The ovary is covered by cuboid or low columnar epithelium and consists of a cortex and a medulla. The medulla is made up of connective tissue fibers, smooth muscle cells, and numerous blood vessels, nerves, lymphatic vessels, and supporting tissue. The cortex is composed of a fine areolar stroma, with many vessels and scattered follicles of epithelial cells within which are the definitive ova (oocytes) in various stages of maturity. The more mature follicles enlarge and project onto the free surface of the ovary, where they are visible to the naked eye. These are called graafian follicles. When fully mature, the follicle bursts, releasing the ovum and becoming transformed into a corpus luteum. The corpus luteum, in turn, is later replaced by scar tissue, forming a corpus albicans if pregnancy is not achieved that particular menstrual cycle.
The upper portion of this surface is overhung by the fimbriated end of the uterine tube, and the remainder lies in relation to coils of intestine. The lateral surface is similar in shape and faces the pelvic wall, where it forms a distinct depression, the fossa ovarica. This fossa is lined by peritoneum and is bounded above by the external iliac vessels and below by the obturator vessels and nerve; its posterior boundary is formed by the ureter and uterine artery and vein, and the pelvic attachment of the broad ligament is located anteriorly.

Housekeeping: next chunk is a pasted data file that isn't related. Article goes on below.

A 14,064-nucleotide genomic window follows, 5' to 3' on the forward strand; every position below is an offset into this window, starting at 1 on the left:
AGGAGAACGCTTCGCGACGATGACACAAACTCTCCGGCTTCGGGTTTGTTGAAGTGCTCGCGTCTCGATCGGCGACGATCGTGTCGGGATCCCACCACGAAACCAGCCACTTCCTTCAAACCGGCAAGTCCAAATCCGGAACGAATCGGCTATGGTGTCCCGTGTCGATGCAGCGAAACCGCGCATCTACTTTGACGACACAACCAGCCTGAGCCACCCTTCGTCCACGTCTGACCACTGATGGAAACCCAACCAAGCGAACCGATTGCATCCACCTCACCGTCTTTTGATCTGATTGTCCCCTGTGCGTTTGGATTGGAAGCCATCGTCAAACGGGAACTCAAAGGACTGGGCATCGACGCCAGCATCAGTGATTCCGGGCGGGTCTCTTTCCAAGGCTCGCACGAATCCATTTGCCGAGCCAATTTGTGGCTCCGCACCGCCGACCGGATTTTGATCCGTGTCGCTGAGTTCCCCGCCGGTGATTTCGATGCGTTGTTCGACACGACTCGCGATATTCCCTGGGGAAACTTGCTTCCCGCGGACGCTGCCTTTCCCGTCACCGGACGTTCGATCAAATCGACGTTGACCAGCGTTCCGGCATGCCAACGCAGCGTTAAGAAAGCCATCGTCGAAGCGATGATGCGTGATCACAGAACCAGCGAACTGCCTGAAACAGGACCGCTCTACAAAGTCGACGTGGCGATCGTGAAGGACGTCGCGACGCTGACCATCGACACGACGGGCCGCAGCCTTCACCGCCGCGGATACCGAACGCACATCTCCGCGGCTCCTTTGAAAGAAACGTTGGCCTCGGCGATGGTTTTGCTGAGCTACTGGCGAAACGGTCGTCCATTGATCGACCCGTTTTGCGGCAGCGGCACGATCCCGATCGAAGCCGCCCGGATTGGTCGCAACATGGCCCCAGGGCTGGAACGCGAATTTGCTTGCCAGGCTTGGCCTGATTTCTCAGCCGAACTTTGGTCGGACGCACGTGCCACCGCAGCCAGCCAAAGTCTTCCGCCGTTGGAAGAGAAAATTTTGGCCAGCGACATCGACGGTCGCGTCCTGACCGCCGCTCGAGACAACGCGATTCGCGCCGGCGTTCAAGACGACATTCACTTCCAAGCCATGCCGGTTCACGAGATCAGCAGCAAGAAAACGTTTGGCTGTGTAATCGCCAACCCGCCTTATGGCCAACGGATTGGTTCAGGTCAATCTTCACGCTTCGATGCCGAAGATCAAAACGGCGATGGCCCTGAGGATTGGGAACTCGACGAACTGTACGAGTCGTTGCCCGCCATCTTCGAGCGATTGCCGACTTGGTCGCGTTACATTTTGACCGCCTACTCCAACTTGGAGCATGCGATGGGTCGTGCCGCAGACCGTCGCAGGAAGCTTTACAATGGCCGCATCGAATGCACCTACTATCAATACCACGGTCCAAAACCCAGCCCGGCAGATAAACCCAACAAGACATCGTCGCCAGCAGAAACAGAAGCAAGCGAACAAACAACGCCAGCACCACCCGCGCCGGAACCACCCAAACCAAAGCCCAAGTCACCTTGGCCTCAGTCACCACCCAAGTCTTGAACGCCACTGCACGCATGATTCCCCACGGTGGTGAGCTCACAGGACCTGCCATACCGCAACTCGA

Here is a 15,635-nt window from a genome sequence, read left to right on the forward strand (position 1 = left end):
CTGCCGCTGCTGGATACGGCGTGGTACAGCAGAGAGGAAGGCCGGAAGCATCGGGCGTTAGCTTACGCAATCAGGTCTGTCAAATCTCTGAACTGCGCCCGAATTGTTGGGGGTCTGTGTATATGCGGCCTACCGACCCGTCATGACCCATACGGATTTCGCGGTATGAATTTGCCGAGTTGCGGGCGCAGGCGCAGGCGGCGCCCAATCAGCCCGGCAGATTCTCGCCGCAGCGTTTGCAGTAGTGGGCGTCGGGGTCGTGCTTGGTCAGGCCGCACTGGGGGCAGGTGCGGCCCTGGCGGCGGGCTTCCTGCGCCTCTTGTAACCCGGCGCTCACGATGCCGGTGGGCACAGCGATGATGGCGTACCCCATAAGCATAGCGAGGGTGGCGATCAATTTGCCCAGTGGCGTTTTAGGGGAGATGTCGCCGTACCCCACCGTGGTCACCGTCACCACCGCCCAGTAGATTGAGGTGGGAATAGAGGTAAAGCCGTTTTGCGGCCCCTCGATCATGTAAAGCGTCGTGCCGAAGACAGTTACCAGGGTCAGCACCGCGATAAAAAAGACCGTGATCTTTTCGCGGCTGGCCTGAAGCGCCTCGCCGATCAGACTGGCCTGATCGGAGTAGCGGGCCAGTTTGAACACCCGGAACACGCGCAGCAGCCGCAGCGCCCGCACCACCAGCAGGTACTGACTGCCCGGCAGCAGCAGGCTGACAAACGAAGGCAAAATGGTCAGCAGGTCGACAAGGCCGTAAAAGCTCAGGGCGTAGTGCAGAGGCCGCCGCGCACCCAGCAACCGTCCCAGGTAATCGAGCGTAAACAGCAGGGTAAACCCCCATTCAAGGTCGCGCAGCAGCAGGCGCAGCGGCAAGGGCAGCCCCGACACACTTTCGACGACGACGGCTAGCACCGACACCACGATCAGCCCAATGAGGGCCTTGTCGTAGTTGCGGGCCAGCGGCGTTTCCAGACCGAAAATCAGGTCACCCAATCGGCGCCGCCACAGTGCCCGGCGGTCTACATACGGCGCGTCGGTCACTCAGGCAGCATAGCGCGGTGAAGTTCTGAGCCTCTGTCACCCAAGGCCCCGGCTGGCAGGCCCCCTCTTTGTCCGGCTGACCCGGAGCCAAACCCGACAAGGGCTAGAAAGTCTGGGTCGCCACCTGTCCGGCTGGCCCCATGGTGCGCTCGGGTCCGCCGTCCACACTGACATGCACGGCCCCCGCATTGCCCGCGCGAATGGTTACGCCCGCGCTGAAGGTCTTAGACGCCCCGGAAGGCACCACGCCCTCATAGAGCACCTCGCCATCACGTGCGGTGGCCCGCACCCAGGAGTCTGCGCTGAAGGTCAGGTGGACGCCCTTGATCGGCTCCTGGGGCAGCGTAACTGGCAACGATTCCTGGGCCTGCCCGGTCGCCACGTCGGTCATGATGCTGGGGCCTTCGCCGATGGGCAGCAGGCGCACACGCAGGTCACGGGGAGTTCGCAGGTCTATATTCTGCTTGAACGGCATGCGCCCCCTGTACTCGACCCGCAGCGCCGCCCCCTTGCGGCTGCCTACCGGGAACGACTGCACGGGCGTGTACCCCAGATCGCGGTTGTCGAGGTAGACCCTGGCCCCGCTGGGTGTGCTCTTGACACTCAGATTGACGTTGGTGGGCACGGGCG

The mesovarian or anterior border is fairly straight and provides attachment for the mesovarium, a peritoneal fold by which the ovary is attached to the posterosuperior layer of the broad ligament. Because the vessels, nerves, and lymphatics enter the ovary through this border, it is referred to as the hilum of the ovary.